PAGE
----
Lil Jon Is A DJ, and Havoc Thursdays Was His Playground

February 18, 2015 -

Nick Monge

Lil Jon took the main stage at the Yost Theatre in Santa Ana on February 12th for another eventful installment of Havoc Thursdays by White Rabbit Group. Daily Beat has been covering Havoc for a few months now and we have seen guys like Jauz, the PandaFunk team, and Branchez turn the Yost into a weekly party destination more than it is a concert venue. This particular night took that to a whole new level. Yes indeed, from windows to walls and the perspiration dropping down people’s balls, even though it had a rocky first half this night was one for the books. Check out this full recap of the event and see why you need to make it down to Havoc to experience this all for yourself.


One of my first interactions of the night was with one half of the opening DJ duo Themdems. I spoke to him, and he told me about how they played the side stage at the PandaFunk takeover show, and how that opened an opportunity for them to play on the main stage that night. This is a popular way for DJ's to make a name for themselves on the local circuit and, for many, can be the beginning of a much longer career. White Rabbit is wise for allowing space on their stages for less known acts, as it could benefit them in the long run. When one of these acts ends up being somebody like Jauz, who is now collaborating with Skrillex and selling out show after show with Buygore, the group that exposed them can capitalize on their success. Despite that, it can be a gamble with artists that are less experienced. It may not always work out with such a fairytale ending.


The duo that went on right after Themdemz opened their set with some more mellow vibes than other DJ's who have played their time slot. At first, I thought it was working out well, but the set in general seemed to fall short of being noteworthy. Any great DJ that I have listened to has distinct moments in their set that call out to their audience, giving them musical cues and maintaining constant engagement. Guys who are just starting out seem to overlook this element, and it makes the set feel more like background music at a house party than a main-stage presentation. In fact, this duo was so relatively obscure that I was not even able to get their stage name on the night of the show. Granted, I did not have a chance to speak to them directly or someone in White Rabbit who handled the booking, I was still surprised that I couldn’t track down their identity. (After reaching out to WRG, I found out they go by High Roller$) On top of their unintentional anonymity and less than stellar set, one of the guys would often abandon his partner on the riser and run out to the front of the stage to dance and wave his hands up and down with the people in the front row. In a flurry of light and sound that didn’t stand out as anything strange, but that is exactly what is most unsettling. As a DJ myself, I often get gripe from some of my musician peers about how us “button pushers” have the easiest job in the world. Watching a DJ duo that nobody could name send one of its members up to physically petition a room of hundreds for attention with his dance moves, and then carry on without any noticeable objection made me hope that none of my peers were at this show.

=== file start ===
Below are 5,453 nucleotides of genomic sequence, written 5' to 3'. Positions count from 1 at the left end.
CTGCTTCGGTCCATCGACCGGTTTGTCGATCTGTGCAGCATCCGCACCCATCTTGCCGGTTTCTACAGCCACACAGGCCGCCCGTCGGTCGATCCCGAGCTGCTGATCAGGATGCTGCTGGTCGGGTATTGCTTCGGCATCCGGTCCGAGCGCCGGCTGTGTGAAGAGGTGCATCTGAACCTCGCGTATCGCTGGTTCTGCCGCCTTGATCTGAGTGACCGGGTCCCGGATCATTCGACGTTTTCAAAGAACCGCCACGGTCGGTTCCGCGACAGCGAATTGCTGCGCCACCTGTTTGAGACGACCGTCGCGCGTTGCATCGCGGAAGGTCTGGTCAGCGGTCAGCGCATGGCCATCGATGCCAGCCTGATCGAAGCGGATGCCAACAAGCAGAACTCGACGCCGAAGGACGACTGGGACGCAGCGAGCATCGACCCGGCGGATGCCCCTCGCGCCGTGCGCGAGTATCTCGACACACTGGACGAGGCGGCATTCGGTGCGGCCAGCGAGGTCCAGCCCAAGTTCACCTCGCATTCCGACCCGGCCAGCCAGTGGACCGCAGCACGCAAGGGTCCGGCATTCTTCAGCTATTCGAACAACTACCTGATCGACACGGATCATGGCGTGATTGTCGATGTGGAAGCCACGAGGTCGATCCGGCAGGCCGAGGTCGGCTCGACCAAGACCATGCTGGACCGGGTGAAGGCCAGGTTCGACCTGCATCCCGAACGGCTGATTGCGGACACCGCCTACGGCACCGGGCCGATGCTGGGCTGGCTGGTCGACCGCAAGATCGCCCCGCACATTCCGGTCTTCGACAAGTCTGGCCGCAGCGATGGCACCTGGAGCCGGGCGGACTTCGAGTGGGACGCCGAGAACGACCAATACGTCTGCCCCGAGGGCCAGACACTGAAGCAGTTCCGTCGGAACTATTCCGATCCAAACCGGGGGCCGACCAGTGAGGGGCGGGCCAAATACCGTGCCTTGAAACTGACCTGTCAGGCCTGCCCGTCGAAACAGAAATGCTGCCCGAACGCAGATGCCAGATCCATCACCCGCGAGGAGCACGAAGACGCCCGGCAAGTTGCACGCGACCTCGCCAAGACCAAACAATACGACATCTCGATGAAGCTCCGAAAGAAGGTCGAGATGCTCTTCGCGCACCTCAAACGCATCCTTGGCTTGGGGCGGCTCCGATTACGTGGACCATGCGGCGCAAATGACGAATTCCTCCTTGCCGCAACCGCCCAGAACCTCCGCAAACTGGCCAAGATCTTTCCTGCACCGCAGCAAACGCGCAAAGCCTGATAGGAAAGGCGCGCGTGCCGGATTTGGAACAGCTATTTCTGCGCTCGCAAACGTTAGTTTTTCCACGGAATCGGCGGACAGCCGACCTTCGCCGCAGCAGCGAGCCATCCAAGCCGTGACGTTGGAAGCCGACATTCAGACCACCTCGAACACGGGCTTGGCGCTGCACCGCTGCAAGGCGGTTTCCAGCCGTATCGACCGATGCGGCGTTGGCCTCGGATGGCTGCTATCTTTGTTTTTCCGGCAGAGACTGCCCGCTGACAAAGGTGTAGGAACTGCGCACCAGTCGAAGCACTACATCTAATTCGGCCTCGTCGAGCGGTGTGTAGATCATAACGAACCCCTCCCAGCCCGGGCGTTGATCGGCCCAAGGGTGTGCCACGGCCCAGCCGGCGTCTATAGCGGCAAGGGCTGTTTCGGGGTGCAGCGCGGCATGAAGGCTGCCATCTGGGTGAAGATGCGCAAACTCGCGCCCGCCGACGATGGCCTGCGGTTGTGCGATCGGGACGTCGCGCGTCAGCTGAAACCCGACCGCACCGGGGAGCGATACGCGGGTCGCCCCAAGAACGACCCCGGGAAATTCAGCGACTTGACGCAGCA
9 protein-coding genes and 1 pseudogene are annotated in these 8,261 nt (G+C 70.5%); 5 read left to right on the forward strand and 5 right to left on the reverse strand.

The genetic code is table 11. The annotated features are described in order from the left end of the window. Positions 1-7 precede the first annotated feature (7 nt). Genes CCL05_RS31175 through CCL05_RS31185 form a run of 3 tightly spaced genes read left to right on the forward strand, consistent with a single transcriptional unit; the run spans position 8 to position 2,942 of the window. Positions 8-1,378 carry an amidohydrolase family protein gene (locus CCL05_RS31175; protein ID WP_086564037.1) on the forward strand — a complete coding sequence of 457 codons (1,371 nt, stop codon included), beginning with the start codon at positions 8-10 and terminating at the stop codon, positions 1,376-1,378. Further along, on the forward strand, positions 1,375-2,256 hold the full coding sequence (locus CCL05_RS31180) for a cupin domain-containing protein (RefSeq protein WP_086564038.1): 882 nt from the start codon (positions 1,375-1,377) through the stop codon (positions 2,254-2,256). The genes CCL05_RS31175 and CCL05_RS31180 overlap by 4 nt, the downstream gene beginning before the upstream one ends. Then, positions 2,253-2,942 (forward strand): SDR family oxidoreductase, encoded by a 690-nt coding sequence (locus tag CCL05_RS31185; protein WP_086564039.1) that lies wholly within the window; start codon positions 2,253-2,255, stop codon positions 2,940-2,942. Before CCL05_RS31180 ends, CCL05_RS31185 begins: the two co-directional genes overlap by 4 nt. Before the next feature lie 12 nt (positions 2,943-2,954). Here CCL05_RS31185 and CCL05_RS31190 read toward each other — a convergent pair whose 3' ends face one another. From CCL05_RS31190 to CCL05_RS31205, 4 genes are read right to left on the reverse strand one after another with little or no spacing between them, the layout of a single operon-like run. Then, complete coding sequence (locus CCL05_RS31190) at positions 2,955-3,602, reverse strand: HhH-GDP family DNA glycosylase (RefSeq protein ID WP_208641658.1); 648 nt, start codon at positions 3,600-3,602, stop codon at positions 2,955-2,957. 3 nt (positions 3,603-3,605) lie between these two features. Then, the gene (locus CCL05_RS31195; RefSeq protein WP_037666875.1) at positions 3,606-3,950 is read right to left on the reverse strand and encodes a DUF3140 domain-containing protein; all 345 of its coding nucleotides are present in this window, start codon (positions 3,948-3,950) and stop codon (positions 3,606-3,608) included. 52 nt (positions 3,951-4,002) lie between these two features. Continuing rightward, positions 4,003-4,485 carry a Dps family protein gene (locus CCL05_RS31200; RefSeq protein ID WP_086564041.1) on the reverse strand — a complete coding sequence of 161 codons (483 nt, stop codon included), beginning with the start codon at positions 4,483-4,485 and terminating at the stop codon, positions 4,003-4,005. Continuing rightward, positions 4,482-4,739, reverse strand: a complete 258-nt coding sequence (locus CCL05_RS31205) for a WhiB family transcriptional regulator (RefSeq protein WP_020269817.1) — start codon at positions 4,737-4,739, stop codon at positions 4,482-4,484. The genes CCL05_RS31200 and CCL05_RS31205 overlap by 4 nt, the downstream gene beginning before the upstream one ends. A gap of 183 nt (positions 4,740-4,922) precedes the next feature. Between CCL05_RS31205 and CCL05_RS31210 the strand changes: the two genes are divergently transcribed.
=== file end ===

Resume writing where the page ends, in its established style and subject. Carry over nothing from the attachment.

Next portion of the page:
Padlock was the third DJ of the night and took the stage as the main room started to fill up. At this point, I had written in my notepad that dubstep was dominating most of the song selection thus far. After taking a quick survey of the crowd I realized that it wasn’t working out too well, and that made perfect sense to me. The last time that I was at Havoc, the front row was wall-to-wall with mostly girls, all of whom were jumping and having the time of their life. At this particular moment though, as I stood backstage looking out to the crowd, I noticed that a big portion of the front row were not even facing the stage, but were in fact turning around to chat with their friends. That’s no stab at the DJ though; they were all just saving their spots to see Lil Jon. Therein lied the root cause of what made the ambiance feel dissonant: people only came out to see the headliner. There were at least some fans of dubstep in the crowd, so I came to the conclusion that the lineup just wasn’t curated for the night. Most people came out to see Lil Jon, and the openers were guys who are grinding their way up the ladder. It’s an unfortunate reality, but it remains true that people only listen to what they care about. That point was exemplified on this night, and it was evident that the headliner was disproportionately the biggest selling point of the show.